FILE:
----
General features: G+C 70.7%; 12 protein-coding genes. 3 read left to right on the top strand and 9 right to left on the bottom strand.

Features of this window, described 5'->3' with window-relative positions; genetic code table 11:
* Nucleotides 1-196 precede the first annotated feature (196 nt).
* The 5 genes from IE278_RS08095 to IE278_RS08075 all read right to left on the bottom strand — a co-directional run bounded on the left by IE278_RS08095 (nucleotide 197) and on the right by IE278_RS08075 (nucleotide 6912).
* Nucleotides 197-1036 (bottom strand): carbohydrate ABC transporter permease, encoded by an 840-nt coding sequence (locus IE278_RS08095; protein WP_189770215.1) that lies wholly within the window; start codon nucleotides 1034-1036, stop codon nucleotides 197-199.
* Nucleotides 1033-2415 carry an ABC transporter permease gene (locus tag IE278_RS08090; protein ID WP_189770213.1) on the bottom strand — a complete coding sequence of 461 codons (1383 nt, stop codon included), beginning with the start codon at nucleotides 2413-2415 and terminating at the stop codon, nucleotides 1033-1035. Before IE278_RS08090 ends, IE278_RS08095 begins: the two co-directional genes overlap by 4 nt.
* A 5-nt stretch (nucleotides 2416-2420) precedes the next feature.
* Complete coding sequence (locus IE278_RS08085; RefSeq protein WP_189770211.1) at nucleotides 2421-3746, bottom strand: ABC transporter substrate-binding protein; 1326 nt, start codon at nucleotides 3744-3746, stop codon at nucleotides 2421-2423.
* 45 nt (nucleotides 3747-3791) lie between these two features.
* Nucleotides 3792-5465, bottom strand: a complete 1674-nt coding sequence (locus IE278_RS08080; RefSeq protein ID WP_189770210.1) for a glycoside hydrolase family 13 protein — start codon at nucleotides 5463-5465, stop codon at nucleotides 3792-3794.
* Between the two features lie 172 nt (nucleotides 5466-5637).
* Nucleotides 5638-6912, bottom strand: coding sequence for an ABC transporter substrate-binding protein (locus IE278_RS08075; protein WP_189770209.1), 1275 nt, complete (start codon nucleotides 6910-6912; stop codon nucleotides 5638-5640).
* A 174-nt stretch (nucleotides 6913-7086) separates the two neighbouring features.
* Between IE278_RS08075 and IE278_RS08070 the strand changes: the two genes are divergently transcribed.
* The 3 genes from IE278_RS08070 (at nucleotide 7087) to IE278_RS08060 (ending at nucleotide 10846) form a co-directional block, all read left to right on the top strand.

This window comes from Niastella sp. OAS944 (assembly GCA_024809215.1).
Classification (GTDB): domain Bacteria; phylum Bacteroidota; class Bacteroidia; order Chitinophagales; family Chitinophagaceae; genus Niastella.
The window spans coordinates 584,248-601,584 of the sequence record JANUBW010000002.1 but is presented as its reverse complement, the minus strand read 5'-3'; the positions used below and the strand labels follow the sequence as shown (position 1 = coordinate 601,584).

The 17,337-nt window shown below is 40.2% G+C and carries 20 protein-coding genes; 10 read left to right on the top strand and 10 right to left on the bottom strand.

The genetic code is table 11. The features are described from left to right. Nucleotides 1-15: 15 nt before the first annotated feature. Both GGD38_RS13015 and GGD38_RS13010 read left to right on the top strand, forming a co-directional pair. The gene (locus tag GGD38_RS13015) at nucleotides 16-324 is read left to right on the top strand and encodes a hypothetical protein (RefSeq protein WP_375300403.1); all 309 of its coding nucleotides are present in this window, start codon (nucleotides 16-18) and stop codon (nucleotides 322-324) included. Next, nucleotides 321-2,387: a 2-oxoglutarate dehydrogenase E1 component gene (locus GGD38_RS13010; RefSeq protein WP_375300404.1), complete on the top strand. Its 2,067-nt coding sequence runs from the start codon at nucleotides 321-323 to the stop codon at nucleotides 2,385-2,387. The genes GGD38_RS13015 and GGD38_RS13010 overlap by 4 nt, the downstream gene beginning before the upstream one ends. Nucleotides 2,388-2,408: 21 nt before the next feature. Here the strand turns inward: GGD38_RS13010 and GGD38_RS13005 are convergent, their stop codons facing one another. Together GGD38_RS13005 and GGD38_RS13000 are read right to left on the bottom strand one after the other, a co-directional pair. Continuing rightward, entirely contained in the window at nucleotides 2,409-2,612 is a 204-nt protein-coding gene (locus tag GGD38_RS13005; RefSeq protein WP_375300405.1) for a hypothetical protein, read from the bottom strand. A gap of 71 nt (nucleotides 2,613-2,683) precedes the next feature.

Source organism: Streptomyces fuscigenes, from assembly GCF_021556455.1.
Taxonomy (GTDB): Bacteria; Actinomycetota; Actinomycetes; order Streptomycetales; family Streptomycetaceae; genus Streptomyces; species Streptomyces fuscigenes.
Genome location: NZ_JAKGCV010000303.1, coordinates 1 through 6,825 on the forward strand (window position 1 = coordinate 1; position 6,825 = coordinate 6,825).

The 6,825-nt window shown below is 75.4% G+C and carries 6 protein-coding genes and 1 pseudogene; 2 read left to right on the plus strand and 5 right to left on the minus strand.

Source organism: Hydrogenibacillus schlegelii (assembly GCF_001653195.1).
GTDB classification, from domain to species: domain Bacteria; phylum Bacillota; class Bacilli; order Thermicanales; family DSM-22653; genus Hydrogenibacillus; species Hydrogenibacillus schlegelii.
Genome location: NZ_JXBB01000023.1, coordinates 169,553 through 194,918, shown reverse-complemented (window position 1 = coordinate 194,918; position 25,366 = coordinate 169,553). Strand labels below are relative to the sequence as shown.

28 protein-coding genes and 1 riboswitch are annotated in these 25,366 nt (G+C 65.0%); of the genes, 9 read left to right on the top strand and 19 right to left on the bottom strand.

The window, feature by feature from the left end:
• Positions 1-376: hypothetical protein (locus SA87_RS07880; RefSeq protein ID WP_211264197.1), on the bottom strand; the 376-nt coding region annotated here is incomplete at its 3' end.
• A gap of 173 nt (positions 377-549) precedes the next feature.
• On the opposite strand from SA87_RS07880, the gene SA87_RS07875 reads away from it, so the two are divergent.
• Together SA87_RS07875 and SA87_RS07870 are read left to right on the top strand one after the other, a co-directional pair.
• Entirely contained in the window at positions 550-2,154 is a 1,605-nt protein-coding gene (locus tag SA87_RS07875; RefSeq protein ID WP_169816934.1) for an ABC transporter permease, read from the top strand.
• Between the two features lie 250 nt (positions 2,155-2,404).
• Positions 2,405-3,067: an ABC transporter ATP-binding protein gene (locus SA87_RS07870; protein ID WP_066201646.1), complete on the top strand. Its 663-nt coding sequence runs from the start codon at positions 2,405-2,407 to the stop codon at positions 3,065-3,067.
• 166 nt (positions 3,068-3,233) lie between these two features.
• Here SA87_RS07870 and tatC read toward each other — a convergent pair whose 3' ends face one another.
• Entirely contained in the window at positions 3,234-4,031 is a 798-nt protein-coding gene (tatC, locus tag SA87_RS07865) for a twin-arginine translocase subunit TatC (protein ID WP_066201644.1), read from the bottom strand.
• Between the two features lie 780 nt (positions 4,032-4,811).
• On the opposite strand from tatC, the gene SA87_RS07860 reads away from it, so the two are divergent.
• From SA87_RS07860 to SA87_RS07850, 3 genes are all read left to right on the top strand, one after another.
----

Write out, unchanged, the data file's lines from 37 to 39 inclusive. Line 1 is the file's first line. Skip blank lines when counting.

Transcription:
• 166 nt (positions 3,068-3,233) lie between these two features.
• Here SA87_RS07870 and tatC read toward each other — a convergent pair whose 3' ends face one another.
• Entirely contained in the window at positions 3,234-4,031 is a 798-nt protein-coding gene (tatC, locus tag SA87_RS07865) for a twin-arginine translocase subunit TatC (protein ID WP_066201644.1), read from the bottom strand.